Administration and Finance Updates

  • In April, IT conducted some student satisfactions surveys for the Norse Tech Bar. The results were overwhelmingly positive.  They received 307 responses and had a 99% positive satisfaction rating related to the service they provided.

  • IT replaced 800 handsets with new Cisco handsets across campus. This allows NKU to be on a more stable digital platform at a lower cost to the university going forward.  It also removes a major risk for the university due to aging technology.

  • A total of 642 computers on campus were replaced during the last fiscal year. Student success will be positively impacted due to the focus on upgrading computer labs - including our virtual labs.  With the computer redeployment program, over 120 functional computers were reused for lower compute workloads which resulted in saving to the university of over $100,000.

  • In August, the rating agency Standard & Poor’s (S&P) issued a ratings report on NKU affirming our A/Stable rating.  In the report, it was noted that our financial profile is strong and that our solid balance sheet resources provide some financial flexibility.

  • An RFP for professional services related to an update of the campus Master Plan was issued in June. Proposals have been received and reviewed by the selection committee. Interviews with short-listed firms occurred in late August. A Master Plan Steering Committee will be appointed soon to oversee a collaborative campus planning process. The Master Plan effort is expected to focus on land use/site planning, space utilization and space needs, student life, community integration, transportation/parking, and infrastructure and utility planning. The engagement phase of the Master Plan process is expected to continue through the 2019-2020 academic year. The Master Plan and supporting documentation and plans will be complete by early Fall 2020.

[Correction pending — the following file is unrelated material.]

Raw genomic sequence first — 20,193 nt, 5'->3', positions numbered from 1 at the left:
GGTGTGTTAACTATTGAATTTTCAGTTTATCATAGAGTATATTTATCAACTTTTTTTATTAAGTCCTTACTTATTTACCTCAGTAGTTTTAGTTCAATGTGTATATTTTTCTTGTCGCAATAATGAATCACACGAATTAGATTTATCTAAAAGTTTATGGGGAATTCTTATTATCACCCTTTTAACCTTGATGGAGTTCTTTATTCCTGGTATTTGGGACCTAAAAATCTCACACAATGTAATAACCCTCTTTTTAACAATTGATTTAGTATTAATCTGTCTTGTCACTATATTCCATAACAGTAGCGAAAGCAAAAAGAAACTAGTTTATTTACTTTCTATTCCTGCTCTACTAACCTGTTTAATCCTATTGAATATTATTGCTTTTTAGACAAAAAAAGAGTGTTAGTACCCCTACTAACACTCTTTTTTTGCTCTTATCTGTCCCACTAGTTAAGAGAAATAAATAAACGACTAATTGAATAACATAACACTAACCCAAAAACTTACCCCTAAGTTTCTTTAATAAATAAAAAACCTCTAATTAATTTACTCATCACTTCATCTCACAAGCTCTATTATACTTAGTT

• An RFP for a long-term strategic partner for banking depository, student ID card, procurement card and other financial services was issued in early August. Proposals are expected to be received in early September with services awarded in late September or early October.  We are looking for strategic partners to work with us on delivering on our goal of student success aligned with the needs of the region. Potential opportunities for partnership include financial literacy, scholarships, paid internships, and sponsorships.  New contracts are expected to be in place by Spring 2020.

Pension Update

On August 23, we held a pension open forum with guest speakers from KERS who answered questions from the staff.

  • We have met with employees in IT recently to discuss pension and plan to hold several meetings this semester.

  • We are in the process of scheduling a separate meeting for each of the tiers and a meeting on defined-contribution pensions that TIAA will present.

  • And we have sent in our request for NKU’s liability to KERS.